"Will you just come on?" John waited impatiently, until Rodney reached the end of the bridge and made an awkward grab for him. John grabbed him instead, yanking him forward in front of him and turning him to face the water. "Will you just look? Right there, where I'm pointing."

"Colonel! What the hell are-- Wait, wait, that doesn't look like--" Rodney stopped struggling and fumbled a flashlight out of his jacket pocket, flashing it on the far wall. He swore, felt all his pockets, swore again. He turned around and grabbed John's arms, backing him up a couple of paces along the bridge. Ronon was suddenly standing there, and Rodney shoved John into his arms. "Here, hold onto him. Teyla, get the scanner out of my pack." He keyed his radio and said, "Elizabeth, we need the shields up now. We have a breach occurring in an unstable outer wall, in a chamber with a disabled water seal. Yes, exactly!"

Teyla leaned around Ronon to hand Rodney the scanner, asking John incredulously, "That is what you came down here for?"

"Sure." John leaned against Ronon, because he was kind of tired.

Ronon shifted, wrapping an arm around John's waist to keep him upright. His chest rumbled as he said, "How did you know?"

"People told me. Lots of people," John said, and then he passed out.


John woke up in the infirmary, buried under blankets in a warm bed. He had an IV again, but other than that he felt pretty good. He squinted up at the people standing over him. All of them were alive, or at least he really hoped so. "Did you get the...thing?"

"The wall breach?" Rodney said. "Yes. We raised the shields before the storm hit and there's a repair team working on it now. How did you--"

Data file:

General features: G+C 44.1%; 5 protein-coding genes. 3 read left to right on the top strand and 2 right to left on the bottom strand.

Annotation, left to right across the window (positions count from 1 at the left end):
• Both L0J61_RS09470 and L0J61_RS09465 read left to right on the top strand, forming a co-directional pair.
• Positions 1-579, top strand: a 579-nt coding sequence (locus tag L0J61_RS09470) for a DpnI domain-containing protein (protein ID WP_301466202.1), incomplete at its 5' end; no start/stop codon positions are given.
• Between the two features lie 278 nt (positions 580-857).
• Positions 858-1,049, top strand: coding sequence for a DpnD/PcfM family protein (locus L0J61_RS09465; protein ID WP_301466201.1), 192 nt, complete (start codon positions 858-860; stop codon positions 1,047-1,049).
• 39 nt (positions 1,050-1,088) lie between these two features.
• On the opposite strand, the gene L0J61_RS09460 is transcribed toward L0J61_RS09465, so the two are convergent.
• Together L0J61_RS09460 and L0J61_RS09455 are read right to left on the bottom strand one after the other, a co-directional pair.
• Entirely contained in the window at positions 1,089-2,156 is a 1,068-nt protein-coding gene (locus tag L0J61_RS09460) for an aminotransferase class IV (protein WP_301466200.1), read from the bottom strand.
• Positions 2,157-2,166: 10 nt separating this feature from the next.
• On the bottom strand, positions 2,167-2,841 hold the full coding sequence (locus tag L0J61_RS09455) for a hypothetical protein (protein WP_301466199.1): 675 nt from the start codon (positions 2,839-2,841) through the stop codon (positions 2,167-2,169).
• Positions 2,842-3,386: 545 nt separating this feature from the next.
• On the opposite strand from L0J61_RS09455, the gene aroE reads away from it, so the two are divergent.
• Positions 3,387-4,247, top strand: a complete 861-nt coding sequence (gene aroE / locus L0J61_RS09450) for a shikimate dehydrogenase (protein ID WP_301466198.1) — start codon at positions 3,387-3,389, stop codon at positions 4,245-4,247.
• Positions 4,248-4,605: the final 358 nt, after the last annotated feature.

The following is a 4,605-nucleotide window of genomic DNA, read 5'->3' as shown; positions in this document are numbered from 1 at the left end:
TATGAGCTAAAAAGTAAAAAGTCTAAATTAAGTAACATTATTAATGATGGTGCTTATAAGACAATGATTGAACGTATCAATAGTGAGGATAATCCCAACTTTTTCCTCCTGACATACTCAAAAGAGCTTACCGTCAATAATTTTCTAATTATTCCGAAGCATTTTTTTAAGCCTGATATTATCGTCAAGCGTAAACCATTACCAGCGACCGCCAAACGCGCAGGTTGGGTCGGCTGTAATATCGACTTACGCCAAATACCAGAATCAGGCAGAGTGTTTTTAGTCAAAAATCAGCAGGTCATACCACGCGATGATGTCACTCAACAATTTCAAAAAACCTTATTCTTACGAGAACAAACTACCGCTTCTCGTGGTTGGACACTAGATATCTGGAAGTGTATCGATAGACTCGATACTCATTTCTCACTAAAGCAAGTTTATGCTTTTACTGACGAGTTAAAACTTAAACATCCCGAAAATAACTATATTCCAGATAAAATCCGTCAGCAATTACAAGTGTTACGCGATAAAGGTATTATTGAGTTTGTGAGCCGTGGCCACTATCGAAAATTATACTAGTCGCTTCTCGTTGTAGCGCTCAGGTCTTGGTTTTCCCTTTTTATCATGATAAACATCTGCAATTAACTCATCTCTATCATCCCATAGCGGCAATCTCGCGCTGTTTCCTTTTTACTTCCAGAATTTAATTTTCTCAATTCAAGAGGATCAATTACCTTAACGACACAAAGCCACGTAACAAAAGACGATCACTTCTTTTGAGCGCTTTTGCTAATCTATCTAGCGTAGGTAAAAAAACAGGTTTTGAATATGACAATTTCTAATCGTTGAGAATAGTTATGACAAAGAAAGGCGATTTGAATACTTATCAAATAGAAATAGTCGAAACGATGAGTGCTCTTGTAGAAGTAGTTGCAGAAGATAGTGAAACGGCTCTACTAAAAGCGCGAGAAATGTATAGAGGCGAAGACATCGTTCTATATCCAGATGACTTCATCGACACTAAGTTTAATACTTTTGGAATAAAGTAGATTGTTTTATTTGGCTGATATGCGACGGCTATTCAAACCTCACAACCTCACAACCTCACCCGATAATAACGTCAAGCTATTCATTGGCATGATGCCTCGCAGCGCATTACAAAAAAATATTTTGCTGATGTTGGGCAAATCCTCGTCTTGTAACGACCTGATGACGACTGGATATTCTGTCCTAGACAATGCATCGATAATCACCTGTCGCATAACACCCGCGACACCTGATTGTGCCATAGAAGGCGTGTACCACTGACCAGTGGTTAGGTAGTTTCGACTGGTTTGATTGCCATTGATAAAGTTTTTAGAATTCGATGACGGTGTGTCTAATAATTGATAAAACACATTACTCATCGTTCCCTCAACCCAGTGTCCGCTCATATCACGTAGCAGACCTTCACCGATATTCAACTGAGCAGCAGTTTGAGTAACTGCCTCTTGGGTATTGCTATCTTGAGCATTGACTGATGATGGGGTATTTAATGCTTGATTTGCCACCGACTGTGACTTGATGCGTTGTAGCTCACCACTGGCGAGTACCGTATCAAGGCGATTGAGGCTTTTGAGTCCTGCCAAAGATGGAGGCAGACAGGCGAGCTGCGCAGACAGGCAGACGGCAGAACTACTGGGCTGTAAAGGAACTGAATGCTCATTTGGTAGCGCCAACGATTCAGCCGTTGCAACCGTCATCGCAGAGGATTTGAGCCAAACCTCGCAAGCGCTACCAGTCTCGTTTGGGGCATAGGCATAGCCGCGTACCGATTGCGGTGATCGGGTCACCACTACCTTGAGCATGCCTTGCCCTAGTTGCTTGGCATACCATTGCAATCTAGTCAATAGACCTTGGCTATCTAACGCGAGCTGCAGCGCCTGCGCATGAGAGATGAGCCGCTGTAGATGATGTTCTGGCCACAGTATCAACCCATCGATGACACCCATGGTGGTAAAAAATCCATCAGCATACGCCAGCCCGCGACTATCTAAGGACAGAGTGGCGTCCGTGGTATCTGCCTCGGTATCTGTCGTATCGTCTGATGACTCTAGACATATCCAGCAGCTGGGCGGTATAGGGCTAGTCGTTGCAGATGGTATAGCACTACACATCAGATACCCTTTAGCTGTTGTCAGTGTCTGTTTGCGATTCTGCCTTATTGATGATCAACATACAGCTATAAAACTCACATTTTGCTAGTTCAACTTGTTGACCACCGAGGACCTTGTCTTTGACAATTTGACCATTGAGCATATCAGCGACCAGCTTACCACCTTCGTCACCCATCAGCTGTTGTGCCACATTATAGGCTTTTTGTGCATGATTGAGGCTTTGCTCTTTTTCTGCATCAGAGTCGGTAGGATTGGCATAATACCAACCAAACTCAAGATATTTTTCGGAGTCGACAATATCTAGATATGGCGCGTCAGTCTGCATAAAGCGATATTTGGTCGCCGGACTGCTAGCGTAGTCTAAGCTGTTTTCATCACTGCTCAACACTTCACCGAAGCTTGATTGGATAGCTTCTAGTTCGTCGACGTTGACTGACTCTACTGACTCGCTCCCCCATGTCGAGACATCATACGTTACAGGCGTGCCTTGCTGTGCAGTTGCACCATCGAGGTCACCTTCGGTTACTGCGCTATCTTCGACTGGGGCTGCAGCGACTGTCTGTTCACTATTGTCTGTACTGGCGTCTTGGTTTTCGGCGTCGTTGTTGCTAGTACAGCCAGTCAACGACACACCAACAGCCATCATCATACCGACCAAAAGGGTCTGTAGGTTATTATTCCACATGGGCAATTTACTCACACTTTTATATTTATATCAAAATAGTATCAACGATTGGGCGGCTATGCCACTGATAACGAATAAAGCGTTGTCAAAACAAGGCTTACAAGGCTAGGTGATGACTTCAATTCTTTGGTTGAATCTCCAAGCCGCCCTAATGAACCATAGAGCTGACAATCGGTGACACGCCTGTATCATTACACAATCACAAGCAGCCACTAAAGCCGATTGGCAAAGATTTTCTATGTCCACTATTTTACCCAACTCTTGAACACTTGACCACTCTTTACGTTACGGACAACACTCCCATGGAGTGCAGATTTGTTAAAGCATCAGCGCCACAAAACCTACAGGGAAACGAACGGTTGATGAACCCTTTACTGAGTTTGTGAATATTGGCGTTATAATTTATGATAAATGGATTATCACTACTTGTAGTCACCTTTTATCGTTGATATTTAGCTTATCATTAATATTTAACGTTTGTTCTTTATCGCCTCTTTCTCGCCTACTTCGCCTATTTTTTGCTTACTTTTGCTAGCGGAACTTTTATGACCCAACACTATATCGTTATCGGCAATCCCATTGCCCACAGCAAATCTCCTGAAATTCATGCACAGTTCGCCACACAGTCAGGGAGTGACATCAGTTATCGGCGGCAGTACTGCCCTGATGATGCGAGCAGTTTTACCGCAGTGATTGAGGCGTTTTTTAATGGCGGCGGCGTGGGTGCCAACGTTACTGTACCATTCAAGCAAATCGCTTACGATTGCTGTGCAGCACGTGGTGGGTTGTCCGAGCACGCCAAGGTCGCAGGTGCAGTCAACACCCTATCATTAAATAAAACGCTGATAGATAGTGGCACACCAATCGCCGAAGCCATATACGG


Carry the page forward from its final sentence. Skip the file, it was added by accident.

Teyla interrupted, "If you had not led us to it, there would be a massive flood in the lower sections." She gave Rodney a significant look. "Correct?"

Rodney folded his arms uncomfortably. "Right. Sorry about that quack comment, Carson."

"I accept your apology, Rodney," Carson said, giving him a look.

"But how did you know?" Rodney persisted, eyeing John. "You said 'people told you.' What people? Aliens, Ascendants, what? Yes, the toxin was making you hallucinate, but your hallucinations were astonishingly precise."

"Uh..." John was just beginning to process what had happened, and he wanted to have his freakout in private. "I don't remember."

"Let's let the Colonel rest," Carson said firmly, took Rodney's arm, and dragged him away. Ronon gave John a smile and followed, but Teyla stayed.

They looked at each other for a long moment. John remembered that she had been standing behind him, when they had walked into the field with the poisonous plants. He had staggered backward and fallen on her, and she had pulled him out. If she had been exposed to the toxin too... He said, "You saw Charin."

She nodded, her brow furrowed. "At the bottom of the stairwell." She hesitated, as if not sure she really wanted to know. "There were many of them?"

"Hundreds." He took a deep breath. "Maybe it was them, maybe it was something the city was doing, is doing. We just can't see it, normally."

Teyla shook her head, her smile a little sad, and a little wry. "We live in a strange place, John."

"Yeah," John told her. "But at least it's on our side."